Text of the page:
Care in Spite of Challenges

By Kieth Reeves | May 27, 2014

Today was the second day of working with patients in the area surrounding Kampot. We arrived early and started seeing patients pretty quickly. Thankfully we did because it was an extremely busy day with almost 200 total patients coming in. The Cambodian people were always so grateful to have us see them and to just talk to them they really do appreciate everything we do.


Even when we know what we are prescribing is not going to cure them and we explain that to them they are still just so grateful for the experience and the caring we provide that they leave with a big smile on their face. There are also some difficult situations with patients and not having the drugs and equipment to handle them is straining. For example one of my patients came in with a blood pressure of 200/100 and we could only send him home with a beta blocker and told him to come in tomorrow for a follow-up. To send a patient like that home was a challenge but that was normal for him. I am hoping the beta blocker makes a difference in his blood pressure. We see a lot of patients throughout the day but all of them touch us in some way. In the good and the bad we are experiencing a culture that is completely foreign to us and we are embracing so that we can better serve these people. We are limited in what we can treat and limited in what we can prescribe but what these people teach us about their lives, and about ourselves is limitless. Like I said this is only the second day of our clinic and we still have so much more to see.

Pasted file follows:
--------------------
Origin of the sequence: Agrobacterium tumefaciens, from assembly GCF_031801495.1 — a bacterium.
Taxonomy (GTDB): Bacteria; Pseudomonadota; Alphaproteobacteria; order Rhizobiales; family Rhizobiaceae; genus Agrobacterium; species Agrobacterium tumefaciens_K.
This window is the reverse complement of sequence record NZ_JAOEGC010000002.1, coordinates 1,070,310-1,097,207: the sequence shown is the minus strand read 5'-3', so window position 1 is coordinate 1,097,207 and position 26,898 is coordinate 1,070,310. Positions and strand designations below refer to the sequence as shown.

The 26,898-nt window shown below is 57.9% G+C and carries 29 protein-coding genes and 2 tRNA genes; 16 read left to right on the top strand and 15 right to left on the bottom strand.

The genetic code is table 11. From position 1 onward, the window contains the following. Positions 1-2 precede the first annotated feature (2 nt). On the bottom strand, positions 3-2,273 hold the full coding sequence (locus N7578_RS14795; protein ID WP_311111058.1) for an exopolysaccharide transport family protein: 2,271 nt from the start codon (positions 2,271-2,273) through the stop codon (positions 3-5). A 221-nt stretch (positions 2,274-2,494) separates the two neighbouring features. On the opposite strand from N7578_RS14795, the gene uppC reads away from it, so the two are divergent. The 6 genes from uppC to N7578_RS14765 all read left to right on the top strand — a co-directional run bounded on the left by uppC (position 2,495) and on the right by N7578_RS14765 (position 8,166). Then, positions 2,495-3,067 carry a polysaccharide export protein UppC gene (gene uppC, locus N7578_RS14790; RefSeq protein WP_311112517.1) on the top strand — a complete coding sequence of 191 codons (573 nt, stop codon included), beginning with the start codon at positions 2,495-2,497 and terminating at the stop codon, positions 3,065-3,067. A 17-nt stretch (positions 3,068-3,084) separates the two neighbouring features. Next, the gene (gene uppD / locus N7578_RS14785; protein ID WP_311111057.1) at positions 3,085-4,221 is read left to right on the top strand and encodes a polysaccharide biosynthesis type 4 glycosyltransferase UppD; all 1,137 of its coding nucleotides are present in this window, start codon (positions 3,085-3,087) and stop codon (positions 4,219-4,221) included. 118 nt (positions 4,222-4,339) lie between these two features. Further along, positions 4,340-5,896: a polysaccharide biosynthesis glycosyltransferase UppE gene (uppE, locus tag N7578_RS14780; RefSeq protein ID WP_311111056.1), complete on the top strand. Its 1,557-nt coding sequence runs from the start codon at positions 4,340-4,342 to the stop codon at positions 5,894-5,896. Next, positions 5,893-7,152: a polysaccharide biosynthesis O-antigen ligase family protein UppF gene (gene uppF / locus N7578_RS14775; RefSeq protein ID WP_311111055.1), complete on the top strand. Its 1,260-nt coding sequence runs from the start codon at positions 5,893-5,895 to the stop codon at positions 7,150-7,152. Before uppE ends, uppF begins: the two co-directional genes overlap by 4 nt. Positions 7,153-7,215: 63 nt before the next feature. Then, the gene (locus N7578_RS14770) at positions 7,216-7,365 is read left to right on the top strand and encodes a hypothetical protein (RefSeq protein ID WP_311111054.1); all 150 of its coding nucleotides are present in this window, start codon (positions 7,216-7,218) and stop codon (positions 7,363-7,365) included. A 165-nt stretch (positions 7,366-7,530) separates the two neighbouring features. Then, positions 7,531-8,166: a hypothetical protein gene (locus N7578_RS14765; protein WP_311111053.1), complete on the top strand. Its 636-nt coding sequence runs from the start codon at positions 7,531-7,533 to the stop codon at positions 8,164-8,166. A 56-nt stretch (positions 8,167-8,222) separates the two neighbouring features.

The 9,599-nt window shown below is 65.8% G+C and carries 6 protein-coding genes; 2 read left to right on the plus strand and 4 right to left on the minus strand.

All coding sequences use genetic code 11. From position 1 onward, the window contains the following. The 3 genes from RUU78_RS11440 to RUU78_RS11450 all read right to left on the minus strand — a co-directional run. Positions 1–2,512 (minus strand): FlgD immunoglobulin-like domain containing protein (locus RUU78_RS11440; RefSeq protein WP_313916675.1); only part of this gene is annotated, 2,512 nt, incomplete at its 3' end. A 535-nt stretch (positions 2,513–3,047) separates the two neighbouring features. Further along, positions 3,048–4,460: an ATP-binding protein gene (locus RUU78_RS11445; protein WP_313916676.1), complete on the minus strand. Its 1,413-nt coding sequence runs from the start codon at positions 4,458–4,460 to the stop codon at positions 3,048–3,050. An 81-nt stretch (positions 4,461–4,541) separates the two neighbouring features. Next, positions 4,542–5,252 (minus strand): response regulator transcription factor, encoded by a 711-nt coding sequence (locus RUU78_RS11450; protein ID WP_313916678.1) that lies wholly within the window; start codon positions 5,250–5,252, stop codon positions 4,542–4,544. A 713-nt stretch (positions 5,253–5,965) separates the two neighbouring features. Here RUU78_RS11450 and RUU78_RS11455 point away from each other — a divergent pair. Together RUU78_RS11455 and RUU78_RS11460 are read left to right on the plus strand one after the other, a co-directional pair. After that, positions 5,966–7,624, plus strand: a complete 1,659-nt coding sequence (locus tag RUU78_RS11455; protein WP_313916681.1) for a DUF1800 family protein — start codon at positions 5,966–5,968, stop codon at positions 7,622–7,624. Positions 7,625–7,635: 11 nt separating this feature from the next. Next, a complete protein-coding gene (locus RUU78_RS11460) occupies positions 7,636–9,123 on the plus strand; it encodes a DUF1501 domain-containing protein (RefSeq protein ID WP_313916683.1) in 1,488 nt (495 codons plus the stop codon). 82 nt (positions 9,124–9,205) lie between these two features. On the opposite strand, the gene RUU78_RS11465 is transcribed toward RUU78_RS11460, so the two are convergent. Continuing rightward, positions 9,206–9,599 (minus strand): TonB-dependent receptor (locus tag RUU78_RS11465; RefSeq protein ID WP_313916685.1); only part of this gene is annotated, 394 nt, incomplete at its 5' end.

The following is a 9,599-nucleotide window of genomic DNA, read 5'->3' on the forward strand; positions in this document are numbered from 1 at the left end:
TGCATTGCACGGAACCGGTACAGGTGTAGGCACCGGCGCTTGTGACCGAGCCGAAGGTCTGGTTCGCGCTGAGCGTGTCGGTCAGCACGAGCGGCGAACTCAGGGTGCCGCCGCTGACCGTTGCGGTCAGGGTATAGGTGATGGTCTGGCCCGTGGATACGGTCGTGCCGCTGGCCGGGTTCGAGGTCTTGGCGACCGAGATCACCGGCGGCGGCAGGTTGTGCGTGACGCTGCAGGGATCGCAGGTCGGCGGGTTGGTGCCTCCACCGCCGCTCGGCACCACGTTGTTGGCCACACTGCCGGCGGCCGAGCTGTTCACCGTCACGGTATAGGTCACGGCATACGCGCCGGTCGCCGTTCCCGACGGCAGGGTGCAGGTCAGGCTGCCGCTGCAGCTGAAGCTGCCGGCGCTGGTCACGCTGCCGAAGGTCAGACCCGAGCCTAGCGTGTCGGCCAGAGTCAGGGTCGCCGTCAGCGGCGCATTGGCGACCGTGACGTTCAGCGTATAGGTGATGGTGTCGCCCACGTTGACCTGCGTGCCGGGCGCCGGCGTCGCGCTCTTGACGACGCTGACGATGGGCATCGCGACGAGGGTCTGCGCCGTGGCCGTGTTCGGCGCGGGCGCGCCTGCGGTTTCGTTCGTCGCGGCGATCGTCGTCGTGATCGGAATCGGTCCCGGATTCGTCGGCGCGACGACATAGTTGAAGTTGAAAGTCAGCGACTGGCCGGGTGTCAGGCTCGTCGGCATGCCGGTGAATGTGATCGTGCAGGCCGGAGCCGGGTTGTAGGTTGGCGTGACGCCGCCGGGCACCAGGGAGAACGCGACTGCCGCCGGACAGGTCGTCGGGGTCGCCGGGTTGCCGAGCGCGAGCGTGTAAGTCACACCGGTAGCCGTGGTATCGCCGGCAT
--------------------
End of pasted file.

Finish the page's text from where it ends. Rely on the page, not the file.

Hard Work... Teamwork

By Chris Rogers | May 27, 2014

Today was one of the best experiences I have had since I've been in medical school. Yesterday was kinda of confusing because it was the first day and I didn't really know what I was doing or how everything worked. Today on the other hand was extremely rewarding. After having a day to "get my feet wet" yesterday I knew how clinic worked and could really enjoy treating patients. I got to see some pathology that I had never seen before and actually take care of some sick patients. I was extremely excited to get to take care of some acutely ill children. I am going into pediatrics and experiences like today will help me so much in my future practice of childhood medicine. Today really confirmed in me that I want to spend my life caring for sick children. It really was a great day that was full of hard work and team work.